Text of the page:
UK aid in a changing world: implications for ICAI

This paper explores the changing context for UK aid in 2015, following the introduction of the Global Goals and the launch of the new five-year UK aid strategy, and the implications for ICAI’s mandate to provide independent scrutiny of the aid programme.

  1. Status: Completed
  2. Published: 7 January 2016
  3. Type: Other
  4. Subject: Cross-cutting, UK aid trends
  5. Assessment: Unrated
  6. Lead commissioner: Alison Evans

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This paper explores emerging global trends in international development, and considers the potential challenges for UK aid. It then reflects on how this analysis helped ICAI shape a strategic and relevant review programme, for the period 2016-19.


The UK has chosen to make a very substantial budgetary commitment to development assistance. We will ensure that this expenditure is subject to robust, independent scrutiny by probing the impact and value for money of different types of programming and the instruments and channels through which aid is spent. We will explore how well DFID and other government departments are delivering ODA and how UK aid is used alongside other forms of international cooperation to respond to new challenges and opportunities.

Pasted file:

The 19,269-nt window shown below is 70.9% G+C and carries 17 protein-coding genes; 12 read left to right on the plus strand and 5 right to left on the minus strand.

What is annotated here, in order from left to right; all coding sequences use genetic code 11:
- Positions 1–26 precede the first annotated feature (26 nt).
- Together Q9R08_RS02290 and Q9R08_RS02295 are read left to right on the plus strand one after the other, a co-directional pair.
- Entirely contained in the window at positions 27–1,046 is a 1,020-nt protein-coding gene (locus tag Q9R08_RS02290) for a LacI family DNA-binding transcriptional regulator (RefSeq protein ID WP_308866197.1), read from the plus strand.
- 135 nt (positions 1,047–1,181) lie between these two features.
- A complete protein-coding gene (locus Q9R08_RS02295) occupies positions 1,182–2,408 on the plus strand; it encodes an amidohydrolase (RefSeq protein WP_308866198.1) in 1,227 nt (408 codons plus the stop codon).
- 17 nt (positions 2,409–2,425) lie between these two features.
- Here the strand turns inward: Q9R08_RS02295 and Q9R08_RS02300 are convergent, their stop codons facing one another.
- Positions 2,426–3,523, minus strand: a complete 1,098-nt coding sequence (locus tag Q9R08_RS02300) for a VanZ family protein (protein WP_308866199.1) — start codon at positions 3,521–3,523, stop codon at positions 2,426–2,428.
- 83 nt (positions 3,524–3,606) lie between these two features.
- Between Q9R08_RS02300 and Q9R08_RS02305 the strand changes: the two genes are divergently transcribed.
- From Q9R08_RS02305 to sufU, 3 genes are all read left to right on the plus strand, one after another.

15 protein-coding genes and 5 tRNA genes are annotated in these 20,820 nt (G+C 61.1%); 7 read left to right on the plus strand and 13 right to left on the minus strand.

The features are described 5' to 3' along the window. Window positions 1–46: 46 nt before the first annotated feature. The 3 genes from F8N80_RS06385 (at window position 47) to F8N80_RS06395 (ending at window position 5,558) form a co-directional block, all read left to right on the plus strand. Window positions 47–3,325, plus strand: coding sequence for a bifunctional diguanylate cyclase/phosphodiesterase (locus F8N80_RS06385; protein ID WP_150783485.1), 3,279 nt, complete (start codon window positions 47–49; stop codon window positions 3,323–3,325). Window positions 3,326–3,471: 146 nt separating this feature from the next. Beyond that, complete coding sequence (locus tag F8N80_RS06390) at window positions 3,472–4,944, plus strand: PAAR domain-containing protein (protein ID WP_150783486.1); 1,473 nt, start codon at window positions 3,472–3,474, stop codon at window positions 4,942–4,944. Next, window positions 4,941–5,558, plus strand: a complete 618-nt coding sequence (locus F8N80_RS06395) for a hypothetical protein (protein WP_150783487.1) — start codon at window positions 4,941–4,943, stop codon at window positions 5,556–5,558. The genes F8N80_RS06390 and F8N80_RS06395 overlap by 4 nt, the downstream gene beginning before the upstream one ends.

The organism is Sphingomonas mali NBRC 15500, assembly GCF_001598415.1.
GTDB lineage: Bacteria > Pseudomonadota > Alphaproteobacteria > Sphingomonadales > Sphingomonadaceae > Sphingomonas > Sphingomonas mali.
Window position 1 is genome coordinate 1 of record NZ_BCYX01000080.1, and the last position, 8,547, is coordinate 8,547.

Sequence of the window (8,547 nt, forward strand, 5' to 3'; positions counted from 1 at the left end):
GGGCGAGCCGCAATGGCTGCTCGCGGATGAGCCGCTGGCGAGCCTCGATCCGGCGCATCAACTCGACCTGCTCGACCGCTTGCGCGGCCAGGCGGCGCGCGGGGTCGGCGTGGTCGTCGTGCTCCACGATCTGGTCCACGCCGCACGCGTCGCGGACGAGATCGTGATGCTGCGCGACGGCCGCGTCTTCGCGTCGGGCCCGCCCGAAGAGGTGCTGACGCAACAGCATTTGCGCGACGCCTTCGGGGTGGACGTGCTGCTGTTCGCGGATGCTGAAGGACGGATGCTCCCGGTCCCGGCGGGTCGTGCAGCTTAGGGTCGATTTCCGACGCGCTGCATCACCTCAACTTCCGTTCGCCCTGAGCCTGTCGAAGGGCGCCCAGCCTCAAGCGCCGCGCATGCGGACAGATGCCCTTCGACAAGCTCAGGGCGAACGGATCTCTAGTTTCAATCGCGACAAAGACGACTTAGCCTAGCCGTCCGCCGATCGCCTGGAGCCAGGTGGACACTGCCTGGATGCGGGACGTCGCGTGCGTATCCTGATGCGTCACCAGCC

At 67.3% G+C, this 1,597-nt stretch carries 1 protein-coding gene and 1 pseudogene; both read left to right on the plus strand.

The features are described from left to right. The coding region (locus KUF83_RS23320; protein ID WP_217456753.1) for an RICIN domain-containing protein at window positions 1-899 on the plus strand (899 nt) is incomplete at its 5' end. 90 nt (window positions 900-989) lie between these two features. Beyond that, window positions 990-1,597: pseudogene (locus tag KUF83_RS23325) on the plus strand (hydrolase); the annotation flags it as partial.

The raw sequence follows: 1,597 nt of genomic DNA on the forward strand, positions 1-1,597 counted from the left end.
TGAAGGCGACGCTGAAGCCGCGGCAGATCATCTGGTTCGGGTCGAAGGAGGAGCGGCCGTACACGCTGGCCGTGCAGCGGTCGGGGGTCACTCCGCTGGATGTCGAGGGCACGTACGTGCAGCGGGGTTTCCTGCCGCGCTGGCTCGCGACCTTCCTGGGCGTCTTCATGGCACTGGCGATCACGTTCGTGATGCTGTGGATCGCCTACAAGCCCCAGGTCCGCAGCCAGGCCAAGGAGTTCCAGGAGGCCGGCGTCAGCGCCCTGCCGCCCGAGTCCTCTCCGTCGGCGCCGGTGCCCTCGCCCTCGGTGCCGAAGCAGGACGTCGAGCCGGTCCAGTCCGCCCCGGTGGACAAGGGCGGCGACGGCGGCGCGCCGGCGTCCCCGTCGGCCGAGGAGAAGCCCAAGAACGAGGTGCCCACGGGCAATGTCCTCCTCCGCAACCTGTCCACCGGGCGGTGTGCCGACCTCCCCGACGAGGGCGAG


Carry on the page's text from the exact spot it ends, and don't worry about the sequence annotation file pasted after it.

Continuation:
Ultimately, the impact of our independent scrutiny depends upon our collaboration with others. We will work closely the International Development Committee, and particularly the ICAI sub-committee, to support parliamentary oversight. We will increase our interaction with DFID at all levels, to promote uptake of our findings. We will coordinate our work with other scrutiny bodies, including the NAO and DFID’s own Internal Audit Department, ensuring that the whole of the UK aid programme is subject to appropriate oversight. We will also work to ensure that our reviews help other stakeholders to engage constructively with the UK aid programme and UK development cooperation more generally.

In such a complex and dynamic context for development assistance, ICAI itself needs to be nimble and responsive in its approach to its scrutiny mandate. We aim to shed light on the core challenges facing the UK aid programme. Through a carefully selected programme of reviews, we seek to examine and inform the decisions that shape UK development assistance as it responds to a changing world.


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Published 7 January 2016